This multipurpose stop gives travellers a place to stretch their legs, fill their stomachs and dip their toes in the water while surrounded by historical significance and sweet and fresh coastal Newfoundland air.
After a fifteen-minute drive from Stephenville you’ll find yourself on an isthmus connecting the Port au Port Peninsula to the rest of the rock. Park your car in the ample space provided and read about the history of the area from the bilingual (English and French) storyboards.
The Gravels Beach was reportedly visited by Jacques Cartier in 1534. Centuries later, the entire isthmus was covered by a flood in 1951—cutting off the peninsula from the rest of the island for a period of time. Check out the lobster traps and old dry docked boat on site and then head out on the 7 km round trip Gravels Walking Trail. At the end of the trail, before you head back for a picnic on the beach, visit the Aguathuna Quarry and let your inner rock hound howl. Bitumen fossils, barite and celestite have all been reported found in the area.
Before you leave take a look at Port au Port Bay through the mounted binoculars—for free! No need for quarters or loonies here. But if you do want to spend a dollar or two head across the street to western Newfoundland’s oldest fabrication building. Abbot & Haliburton houses dollar stores and more. These buildings are common in the area as they provided a quick way to get a structure up and get a business rolling.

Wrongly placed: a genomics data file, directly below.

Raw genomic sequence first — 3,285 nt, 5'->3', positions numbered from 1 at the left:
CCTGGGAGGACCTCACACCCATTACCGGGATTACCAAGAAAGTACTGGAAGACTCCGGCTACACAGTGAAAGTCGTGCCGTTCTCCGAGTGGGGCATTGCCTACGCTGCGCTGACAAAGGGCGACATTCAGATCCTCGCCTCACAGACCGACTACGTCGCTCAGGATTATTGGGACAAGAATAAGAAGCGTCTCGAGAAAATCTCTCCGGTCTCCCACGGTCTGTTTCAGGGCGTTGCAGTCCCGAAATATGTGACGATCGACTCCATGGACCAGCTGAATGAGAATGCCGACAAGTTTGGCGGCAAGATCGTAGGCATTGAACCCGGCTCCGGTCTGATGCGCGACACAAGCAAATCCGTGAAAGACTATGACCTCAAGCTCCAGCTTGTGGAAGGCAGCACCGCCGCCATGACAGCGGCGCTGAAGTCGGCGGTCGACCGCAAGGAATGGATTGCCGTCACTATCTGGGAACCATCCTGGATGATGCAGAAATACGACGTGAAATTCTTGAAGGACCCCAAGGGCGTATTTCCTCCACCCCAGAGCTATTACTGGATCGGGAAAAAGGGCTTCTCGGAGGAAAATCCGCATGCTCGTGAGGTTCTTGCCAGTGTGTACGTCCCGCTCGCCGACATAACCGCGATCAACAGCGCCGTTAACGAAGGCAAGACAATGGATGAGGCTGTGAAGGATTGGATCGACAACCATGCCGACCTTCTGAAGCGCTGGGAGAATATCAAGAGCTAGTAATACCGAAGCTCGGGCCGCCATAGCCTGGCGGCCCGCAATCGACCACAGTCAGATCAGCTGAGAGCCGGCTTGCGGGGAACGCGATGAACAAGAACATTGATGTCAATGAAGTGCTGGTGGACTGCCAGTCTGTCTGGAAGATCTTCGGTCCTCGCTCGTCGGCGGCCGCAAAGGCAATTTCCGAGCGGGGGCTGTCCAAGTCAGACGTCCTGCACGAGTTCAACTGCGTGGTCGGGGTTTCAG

Western Brook Pond Boat Tour
The idea for Gros Morne National Park began here in beautiful Western Brook Pond. Although it is not a true fjord, due to the water being fresh rather than saltwater, the 700-metre plus cliffs of granite and green are breathtaking and draw fjord tourists from around the world.
And it’s not a pond either, rather a 16-km long lake with some of the purest water in the world. So what is it? A must-see on any tour of the national park.
True North Charters & Tours
"Our outposts are good for what ails ya”, sings Tony Oxford, the harmonica and guitar-playing captain of the 45-foot boat named Pilgrim Chapter 2 during a fishing and sightseeing tour. Oxford and his wife named the boat after their camper that in turn was named after a Kris Kristofferson song. After retiring from the school system where he was an administrator, Oxford fulfilled his dream of owning a boat coupled with his wife’s dream of running a business.
Rose Blanche Lighthouse
This is a case where a drive down a long winding road is rewarded. One of the last stone granite lighthouses in Atlantic Canada, the Rose Blanche Lighthouse is a stunning piece of architecture on a rocky bluff in a remote part of western Newfoundland.
Immaculately kept grounds—think workers picking up cigarette butts with tweezers—from the starting point in the parking lot to the lighthouse a leisurely ten-minute walk make for a pleasant quick trip or longer if you choose.